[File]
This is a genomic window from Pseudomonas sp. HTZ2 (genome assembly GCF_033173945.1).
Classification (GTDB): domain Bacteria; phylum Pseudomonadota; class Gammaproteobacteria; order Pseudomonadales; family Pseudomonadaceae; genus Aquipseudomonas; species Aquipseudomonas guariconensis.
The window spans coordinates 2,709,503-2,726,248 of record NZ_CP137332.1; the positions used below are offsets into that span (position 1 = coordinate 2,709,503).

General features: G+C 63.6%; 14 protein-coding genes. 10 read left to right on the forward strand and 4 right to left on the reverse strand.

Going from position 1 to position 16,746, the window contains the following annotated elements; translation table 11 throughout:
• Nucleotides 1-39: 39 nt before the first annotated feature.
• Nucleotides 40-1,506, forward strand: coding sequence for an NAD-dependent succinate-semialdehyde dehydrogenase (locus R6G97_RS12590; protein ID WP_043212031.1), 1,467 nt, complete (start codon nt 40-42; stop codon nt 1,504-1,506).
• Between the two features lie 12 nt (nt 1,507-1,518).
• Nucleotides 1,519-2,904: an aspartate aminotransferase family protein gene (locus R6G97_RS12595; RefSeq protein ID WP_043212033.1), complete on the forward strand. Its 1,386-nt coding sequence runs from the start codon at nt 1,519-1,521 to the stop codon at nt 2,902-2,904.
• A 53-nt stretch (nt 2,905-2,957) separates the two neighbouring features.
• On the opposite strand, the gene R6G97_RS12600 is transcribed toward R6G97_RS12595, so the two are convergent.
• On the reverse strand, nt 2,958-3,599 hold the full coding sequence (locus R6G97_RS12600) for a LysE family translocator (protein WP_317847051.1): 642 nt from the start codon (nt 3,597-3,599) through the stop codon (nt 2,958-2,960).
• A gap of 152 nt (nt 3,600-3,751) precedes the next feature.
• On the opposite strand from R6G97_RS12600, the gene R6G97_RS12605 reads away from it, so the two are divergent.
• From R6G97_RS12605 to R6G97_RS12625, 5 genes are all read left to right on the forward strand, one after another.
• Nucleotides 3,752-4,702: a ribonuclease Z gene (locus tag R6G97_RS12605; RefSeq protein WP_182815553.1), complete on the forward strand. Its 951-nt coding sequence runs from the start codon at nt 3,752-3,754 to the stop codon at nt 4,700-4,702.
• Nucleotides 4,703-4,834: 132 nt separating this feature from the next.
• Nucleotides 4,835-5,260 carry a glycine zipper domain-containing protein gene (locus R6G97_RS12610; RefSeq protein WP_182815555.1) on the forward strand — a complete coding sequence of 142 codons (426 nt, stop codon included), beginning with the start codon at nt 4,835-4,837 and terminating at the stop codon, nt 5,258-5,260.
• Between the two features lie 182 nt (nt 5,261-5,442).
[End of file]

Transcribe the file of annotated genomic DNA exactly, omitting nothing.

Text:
This is a genomic window from Pseudomonas sp. HTZ2 (genome assembly GCF_033173945.1).
Classification (GTDB): domain Bacteria; phylum Pseudomonadota; class Gammaproteobacteria; order Pseudomonadales; family Pseudomonadaceae; genus Aquipseudomonas; species Aquipseudomonas guariconensis.
The window spans coordinates 2,709,503-2,726,248 of record NZ_CP137332.1; the positions used below are offsets into that span (position 1 = coordinate 2,709,503).

General features: G+C 63.6%; 14 protein-coding genes. 10 read left to right on the forward strand and 4 right to left on the reverse strand.

Going from position 1 to position 16,746, the window contains the following annotated elements; translation table 11 throughout:
• Nucleotides 1-39: 39 nt before the first annotated feature.
• Nucleotides 40-1,506, forward strand: coding sequence for an NAD-dependent succinate-semialdehyde dehydrogenase (locus R6G97_RS12590; protein ID WP_043212031.1), 1,467 nt, complete (start codon nt 40-42; stop codon nt 1,504-1,506).
• Between the two features lie 12 nt (nt 1,507-1,518).
• Nucleotides 1,519-2,904: an aspartate aminotransferase family protein gene (locus R6G97_RS12595; RefSeq protein ID WP_043212033.1), complete on the forward strand. Its 1,386-nt coding sequence runs from the start codon at nt 1,519-1,521 to the stop codon at nt 2,902-2,904.
• A 53-nt stretch (nt 2,905-2,957) separates the two neighbouring features.
• On the opposite strand, the gene R6G97_RS12600 is transcribed toward R6G97_RS12595, so the two are convergent.
• On the reverse strand, nt 2,958-3,599 hold the full coding sequence (locus R6G97_RS12600) for a LysE family translocator (protein WP_317847051.1): 642 nt from the start codon (nt 3,597-3,599) through the stop codon (nt 2,958-2,960).
• A gap of 152 nt (nt 3,600-3,751) precedes the next feature.
• On the opposite strand from R6G97_RS12600, the gene R6G97_RS12605 reads away from it, so the two are divergent.
• From R6G97_RS12605 to R6G97_RS12625, 5 genes are all read left to right on the forward strand, one after another.
• Nucleotides 3,752-4,702: a ribonuclease Z gene (locus tag R6G97_RS12605; RefSeq protein WP_182815553.1), complete on the forward strand. Its 951-nt coding sequence runs from the start codon at nt 3,752-3,754 to the stop codon at nt 4,700-4,702.
• Nucleotides 4,703-4,834: 132 nt separating this feature from the next.
• Nucleotides 4,835-5,260 carry a glycine zipper domain-containing protein gene (locus R6G97_RS12610; RefSeq protein WP_182815555.1) on the forward strand — a complete coding sequence of 142 codons (426 nt, stop codon included), beginning with the start codon at nt 4,835-4,837 and terminating at the stop codon, nt 5,258-5,260.
• Between the two features lie 182 nt (nt 5,261-5,442).